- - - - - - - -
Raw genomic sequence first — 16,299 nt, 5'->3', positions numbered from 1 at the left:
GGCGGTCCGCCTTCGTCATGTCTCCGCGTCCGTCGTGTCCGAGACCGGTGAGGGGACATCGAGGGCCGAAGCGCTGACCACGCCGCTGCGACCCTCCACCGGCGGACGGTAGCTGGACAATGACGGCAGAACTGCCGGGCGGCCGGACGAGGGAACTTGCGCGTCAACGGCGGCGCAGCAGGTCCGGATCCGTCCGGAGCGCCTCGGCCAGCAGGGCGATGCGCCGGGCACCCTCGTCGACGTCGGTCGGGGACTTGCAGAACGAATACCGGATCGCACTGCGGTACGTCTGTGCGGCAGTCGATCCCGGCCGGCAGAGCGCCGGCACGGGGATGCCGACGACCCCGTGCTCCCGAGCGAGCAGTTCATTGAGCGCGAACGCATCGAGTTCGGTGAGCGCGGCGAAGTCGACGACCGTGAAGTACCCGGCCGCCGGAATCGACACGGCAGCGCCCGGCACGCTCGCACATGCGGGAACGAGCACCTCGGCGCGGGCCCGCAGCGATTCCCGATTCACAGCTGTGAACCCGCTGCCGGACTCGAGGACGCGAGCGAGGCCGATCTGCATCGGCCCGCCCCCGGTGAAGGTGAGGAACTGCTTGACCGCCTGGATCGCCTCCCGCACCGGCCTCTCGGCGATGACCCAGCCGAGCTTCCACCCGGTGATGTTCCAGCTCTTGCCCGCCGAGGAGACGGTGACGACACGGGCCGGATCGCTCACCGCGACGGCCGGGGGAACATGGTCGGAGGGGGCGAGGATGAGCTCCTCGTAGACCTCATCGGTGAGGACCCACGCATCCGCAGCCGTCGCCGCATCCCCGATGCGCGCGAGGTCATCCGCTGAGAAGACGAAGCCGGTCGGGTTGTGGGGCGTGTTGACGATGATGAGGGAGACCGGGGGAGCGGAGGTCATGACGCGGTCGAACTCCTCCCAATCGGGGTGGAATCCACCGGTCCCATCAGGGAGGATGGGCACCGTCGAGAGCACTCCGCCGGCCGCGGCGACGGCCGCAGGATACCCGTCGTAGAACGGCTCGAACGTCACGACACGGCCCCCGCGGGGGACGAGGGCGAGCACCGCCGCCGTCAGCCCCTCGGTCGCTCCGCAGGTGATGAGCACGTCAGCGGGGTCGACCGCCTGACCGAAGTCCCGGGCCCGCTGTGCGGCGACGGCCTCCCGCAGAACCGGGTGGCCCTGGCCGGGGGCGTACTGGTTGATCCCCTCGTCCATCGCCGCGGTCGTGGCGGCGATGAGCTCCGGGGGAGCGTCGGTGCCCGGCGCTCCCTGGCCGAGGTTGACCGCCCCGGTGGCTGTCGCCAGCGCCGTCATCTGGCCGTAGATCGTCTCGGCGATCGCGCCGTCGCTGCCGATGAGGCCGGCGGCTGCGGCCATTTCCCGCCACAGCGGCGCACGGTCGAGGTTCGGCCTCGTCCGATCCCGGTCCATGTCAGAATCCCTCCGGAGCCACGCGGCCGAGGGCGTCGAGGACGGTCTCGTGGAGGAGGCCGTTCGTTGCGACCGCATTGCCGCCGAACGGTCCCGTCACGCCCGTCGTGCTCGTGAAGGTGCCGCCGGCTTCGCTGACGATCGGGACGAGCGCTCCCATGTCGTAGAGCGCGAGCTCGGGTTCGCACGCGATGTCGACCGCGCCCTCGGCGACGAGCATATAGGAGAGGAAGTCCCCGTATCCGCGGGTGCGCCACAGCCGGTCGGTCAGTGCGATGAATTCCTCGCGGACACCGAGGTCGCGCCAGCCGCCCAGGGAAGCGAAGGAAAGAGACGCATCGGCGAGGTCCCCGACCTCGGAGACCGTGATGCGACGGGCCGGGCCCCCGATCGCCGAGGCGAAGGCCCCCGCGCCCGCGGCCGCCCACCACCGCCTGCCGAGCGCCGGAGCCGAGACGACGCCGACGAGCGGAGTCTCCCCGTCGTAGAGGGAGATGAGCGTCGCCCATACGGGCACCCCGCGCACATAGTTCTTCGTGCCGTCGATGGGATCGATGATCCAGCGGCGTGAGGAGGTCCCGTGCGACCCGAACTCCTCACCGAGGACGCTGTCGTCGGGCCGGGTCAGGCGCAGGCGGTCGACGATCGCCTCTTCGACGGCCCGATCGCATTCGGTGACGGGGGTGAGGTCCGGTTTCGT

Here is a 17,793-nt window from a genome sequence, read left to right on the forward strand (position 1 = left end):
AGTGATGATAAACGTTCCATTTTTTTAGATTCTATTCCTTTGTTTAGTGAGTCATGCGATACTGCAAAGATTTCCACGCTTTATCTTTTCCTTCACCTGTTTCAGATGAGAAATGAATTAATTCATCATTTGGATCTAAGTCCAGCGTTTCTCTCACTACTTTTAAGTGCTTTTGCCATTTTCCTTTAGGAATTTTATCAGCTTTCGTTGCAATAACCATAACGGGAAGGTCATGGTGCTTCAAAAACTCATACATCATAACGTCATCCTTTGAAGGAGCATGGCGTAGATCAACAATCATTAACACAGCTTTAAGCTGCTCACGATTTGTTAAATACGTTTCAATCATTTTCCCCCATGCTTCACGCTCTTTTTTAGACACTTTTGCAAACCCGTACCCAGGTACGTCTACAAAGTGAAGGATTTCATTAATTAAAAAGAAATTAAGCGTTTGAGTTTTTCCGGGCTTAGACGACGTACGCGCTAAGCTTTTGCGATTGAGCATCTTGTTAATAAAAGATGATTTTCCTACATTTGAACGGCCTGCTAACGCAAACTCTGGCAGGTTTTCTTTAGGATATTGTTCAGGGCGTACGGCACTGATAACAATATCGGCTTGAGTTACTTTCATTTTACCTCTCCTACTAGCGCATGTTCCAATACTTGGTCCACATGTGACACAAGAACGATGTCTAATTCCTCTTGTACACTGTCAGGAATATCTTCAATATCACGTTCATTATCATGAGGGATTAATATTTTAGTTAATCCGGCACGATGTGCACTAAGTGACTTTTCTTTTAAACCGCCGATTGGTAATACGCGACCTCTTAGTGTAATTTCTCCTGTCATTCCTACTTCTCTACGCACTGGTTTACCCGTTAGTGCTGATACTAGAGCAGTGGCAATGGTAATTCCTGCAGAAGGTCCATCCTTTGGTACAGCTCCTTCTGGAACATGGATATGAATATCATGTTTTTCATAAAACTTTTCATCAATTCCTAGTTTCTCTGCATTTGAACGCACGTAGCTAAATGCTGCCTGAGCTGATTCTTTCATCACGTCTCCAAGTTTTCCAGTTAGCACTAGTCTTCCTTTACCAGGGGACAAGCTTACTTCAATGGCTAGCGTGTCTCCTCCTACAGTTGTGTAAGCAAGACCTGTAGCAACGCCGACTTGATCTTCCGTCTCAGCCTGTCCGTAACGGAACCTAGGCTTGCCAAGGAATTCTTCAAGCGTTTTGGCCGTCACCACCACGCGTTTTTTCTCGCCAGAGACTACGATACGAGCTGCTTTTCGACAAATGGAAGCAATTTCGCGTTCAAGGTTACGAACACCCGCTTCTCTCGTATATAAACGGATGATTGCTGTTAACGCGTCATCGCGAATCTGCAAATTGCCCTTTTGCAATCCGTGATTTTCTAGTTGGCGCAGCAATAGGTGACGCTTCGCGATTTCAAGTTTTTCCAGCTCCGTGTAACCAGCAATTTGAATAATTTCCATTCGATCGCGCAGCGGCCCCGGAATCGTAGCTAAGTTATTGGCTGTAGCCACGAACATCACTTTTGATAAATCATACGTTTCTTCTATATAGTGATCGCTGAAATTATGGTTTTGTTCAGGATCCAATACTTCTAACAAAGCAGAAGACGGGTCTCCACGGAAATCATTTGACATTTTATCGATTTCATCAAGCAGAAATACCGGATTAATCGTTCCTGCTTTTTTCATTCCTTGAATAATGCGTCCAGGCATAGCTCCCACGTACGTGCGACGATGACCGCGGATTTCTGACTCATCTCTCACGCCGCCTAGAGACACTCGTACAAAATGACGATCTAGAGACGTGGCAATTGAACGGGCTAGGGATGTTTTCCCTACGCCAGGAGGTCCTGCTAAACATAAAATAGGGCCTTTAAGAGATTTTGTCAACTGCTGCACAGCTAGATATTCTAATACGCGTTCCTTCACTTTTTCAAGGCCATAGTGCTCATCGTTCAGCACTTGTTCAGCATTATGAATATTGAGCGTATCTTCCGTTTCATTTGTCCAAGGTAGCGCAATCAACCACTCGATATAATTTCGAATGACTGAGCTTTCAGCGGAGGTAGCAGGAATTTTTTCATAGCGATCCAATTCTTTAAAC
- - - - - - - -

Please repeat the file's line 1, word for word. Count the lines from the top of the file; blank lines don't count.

Raw genomic sequence first — 16,299 nt, 5'->3', positions numbered from 1 at the left: